Other changes will be necessary with CMS’s new rule that will affect teaching hospitals and residency programs, the hospital-acquired condition education program, the hospital readmissions reduction program, the hospital inpatient quality reporting program, the PPS-exempt cancer hospital quality reporting program, and others.

CMS’s objective is to ensure that America will have continued access to a world-class healthcare system that delivers potential life-saving diagnostics, therapies through the release of innovative medical technology, and removing barriers to competition. This rule is a step towards accomplishing this goal and delivering current therapies to address the pandemic.

For more information go to CMS Newsroom or download CMS’s proposed rule (CMS-1735_P) here

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Locum Tenens Provider Spotlight

Physician Spotlight –

Dr. Ray

 

Specialty:  Anesthesiology

 

Home State: North Carolina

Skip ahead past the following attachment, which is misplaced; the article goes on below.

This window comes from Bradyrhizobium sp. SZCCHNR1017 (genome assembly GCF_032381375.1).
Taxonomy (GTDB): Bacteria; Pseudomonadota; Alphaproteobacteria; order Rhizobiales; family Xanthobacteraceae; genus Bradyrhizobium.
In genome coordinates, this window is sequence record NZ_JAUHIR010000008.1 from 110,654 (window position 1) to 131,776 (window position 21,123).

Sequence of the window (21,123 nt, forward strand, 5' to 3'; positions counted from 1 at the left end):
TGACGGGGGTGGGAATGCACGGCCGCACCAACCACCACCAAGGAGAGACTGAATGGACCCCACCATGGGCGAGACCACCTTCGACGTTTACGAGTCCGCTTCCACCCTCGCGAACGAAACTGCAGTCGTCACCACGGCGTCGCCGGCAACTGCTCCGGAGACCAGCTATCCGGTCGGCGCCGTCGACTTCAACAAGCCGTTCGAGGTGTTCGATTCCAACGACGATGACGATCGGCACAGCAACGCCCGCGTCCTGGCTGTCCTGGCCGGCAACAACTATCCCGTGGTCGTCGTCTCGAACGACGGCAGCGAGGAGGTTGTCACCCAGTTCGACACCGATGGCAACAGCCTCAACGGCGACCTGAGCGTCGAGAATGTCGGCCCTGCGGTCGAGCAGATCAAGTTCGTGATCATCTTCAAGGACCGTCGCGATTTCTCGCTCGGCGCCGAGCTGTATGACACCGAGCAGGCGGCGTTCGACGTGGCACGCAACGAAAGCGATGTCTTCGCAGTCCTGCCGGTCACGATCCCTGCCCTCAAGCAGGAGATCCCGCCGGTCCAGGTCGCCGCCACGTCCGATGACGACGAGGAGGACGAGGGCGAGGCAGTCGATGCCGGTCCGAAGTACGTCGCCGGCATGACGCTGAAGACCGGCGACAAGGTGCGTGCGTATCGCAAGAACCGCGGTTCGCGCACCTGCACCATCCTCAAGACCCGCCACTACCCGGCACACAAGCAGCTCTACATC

Number of Years Practicing Locum Tenens: First Year

What clients have to say about Dr. Ray: 

Dr. Ray has been a great addition to our locum tenens staff.  He has worked at two of our facilities and integrates well at both even though the culture at each is quite different.  His anesthesia skills are excellent and is so compliant with paperwork!  Really great to work with!

Getting to know Dr. Ray:

Q: Why did you first pursue locum tenens work?

A: Burn Out.   I left a busy, full-time hospital location after 22 years.  I saw an opportunity to leave the daily grind. After some time, I realized that I missed some aspects of the practice of anesthesiology and I started to look around to see what options were available.  I explained my situation to various recruiters and I found that MD Staff Pointe had some options that were ideal for me. As I mentioned to them “There are youngsters that can take the all-night call.  I’m too old now for busy call.”  Working locums allows me to evaluate different hospitals and practices to see if we’re a good match.  When I first got out of the Army in 1993, I started in a practice I did not enjoy, but it was close to home.  I was stuck because of contractual requirements.  I got the opportunity to move to North Carolina to join people I knew from the Army and spent 22 years with them.  I got to work with some great people and learned a lot.  But most importantly, I learned that different hospitals and communities have personalities of their own, and that’s where locums work is so great.  You can tap into those areas and see if it is a good fit for yourself.